If you want, you can give reasons for your answer or make comments.
Requirements in relation to an applicant’s place of birth or residence
3.40.In general, applicants need not have been born in the UK or be ordinarily resident in the UK to use the standard or overseas tracks. However, only people ordinarily resident in Scotland, England and Wales can use the alternative track to apply for legal recognition under the 2004 Act. The Scottish Government’s intention is that under the proposed new self-declaration system, there would just be one way of applying, although, as discussed elsewhere in this consultation, distinct arrangements may be needed in respect of people under 16.
3.41.The question arises whether the proposed self-declaration system should:
- be open only to people whose birth or adoption was registered in Scotland and to people who are resident in Scotland; or
- be open to anybody in the world.
3.42.A key benefit of a full GRC for an applicant whose birth was registered in the United Kingdom is that they will be issued with a new birth certificate. If their birth was registered elsewhere, whether they can obtain a new birth certificate upon issue of a full GRC will depend on the laws of that country or territory.
3.43.Other countries restrict who may apply for recognition under their systems. In the Republic of Ireland, an applicant’s birth or adoption must have been registered there or they must be ordinarily resident there.
3.44.In Denmark, legal recognition is obtained by an applicant applying for an amendment to their sex shown in the Danish Central Person’s Register. Only people legally resident in Denmark can have an entry in the Central Person’s Register.
3.45.One option for the proposed self-declaration system would be to limit access to people whose birth or adoption was registered here as well as to people who are resident in Scotland at the time of their application. However, this could exclude some people who might wish their acquired gender to be recognised here. An example might be someone who plans to move to Scotland.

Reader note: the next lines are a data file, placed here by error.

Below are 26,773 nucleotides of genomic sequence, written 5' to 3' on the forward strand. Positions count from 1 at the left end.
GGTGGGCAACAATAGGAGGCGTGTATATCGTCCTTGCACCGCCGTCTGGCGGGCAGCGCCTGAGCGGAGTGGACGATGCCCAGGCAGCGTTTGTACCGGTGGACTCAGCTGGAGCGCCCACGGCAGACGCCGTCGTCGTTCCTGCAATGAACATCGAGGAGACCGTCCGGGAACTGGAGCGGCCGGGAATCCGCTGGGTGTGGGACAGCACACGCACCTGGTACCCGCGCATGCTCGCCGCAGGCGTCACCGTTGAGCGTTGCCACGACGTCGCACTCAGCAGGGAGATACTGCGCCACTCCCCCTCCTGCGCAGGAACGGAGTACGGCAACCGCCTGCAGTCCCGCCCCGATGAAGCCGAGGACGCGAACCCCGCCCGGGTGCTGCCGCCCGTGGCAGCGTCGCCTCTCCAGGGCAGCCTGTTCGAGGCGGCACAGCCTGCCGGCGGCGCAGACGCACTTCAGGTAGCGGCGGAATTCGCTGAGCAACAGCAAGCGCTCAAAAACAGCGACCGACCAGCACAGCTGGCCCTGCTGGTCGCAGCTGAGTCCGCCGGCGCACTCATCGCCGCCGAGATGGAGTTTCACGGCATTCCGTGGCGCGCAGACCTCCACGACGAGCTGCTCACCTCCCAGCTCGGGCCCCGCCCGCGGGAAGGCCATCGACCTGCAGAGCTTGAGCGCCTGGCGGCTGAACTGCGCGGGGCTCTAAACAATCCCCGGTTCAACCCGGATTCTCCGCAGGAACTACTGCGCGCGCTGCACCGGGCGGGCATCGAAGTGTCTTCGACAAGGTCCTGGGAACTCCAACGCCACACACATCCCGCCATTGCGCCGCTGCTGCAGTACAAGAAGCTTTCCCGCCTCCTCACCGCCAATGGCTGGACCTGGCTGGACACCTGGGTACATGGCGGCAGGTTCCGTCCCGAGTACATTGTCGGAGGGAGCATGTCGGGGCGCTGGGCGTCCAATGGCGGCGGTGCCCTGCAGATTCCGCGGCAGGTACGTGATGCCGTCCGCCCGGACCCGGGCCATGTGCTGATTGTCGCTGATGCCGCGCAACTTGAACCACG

3.46.At the moment, a person who has obtained legal gender recognition in another country or territory outwith the UK can apply to the UK Gender Recognition Panel for a UK GRC. The applicant must have obtained this legal gender recognition in an “approved country or territory”. This means a country or territory prescribed by order made by the Secretary of State after consulting the Scottish Ministers and the Department of Finance and Personnel in Northern Ireland. In 2016-2017, the Gender Recognition Panel received 25 applications submitted using the overseas track out of a total of 364 applications using all tracks.
3.47. In future, the Scottish Government would intend that automatic recognition should be granted in Scotland where a person has been recognised in their acquired gender in another country or elsewhere in the UK. Paragraphs 6.29 and 6.30 consider this in more detail. On that basis, the Scottish Government’s initial view is that, subject to the views expressed during this consultation, applications to the Scottish self-declaration system should be restricted to those whose birth or adoption was registered in Scotland and to people who are resident here.
If the Scottish Government takes forward legislation to adopt a self-declaration system for legal gender recognition, should this arrangement be open:
(A) only to people whose birth or adoption was registered in Scotland, or who are resident in Scotland?
(B) to everyone?
(C) Don’t know
If you want, you can give reasons for your answer or make comments.